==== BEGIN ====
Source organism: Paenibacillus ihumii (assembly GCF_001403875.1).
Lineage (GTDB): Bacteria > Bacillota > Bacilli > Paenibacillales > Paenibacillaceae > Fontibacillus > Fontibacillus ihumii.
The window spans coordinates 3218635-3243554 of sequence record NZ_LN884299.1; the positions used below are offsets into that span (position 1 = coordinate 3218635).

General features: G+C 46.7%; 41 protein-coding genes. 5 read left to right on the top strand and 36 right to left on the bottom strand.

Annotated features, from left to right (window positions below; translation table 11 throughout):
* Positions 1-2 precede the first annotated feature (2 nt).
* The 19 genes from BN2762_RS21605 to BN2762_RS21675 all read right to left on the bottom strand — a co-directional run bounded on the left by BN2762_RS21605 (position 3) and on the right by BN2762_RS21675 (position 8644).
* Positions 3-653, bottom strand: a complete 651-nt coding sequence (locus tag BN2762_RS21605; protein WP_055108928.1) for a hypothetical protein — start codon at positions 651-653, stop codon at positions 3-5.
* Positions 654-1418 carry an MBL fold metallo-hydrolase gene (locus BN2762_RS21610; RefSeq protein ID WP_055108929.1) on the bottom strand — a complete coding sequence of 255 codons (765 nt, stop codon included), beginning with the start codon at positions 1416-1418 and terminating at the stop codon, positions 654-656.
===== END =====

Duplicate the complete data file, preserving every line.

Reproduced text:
Source organism: Paenibacillus ihumii (assembly GCF_001403875.1).
Lineage (GTDB): Bacteria > Bacillota > Bacilli > Paenibacillales > Paenibacillaceae > Fontibacillus > Fontibacillus ihumii.
The window spans coordinates 3218635-3243554 of sequence record NZ_LN884299.1; the positions used below are offsets into that span (position 1 = coordinate 3218635).

General features: G+C 46.7%; 41 protein-coding genes. 5 read left to right on the top strand and 36 right to left on the bottom strand.

Annotated features, from left to right (window positions below; translation table 11 throughout):
* Positions 1-2 precede the first annotated feature (2 nt).
* The 19 genes from BN2762_RS21605 to BN2762_RS21675 all read right to left on the bottom strand — a co-directional run bounded on the left by BN2762_RS21605 (position 3) and on the right by BN2762_RS21675 (position 8644).
* Positions 3-653, bottom strand: a complete 651-nt coding sequence (locus tag BN2762_RS21605; protein WP_055108928.1) for a hypothetical protein — start codon at positions 651-653, stop codon at positions 3-5.
* Positions 654-1418 carry an MBL fold metallo-hydrolase gene (locus BN2762_RS21610; RefSeq protein ID WP_055108929.1) on the bottom strand — a complete coding sequence of 255 codons (765 nt, stop codon included), beginning with the start codon at positions 1416-1418 and terminating at the stop codon, positions 654-656.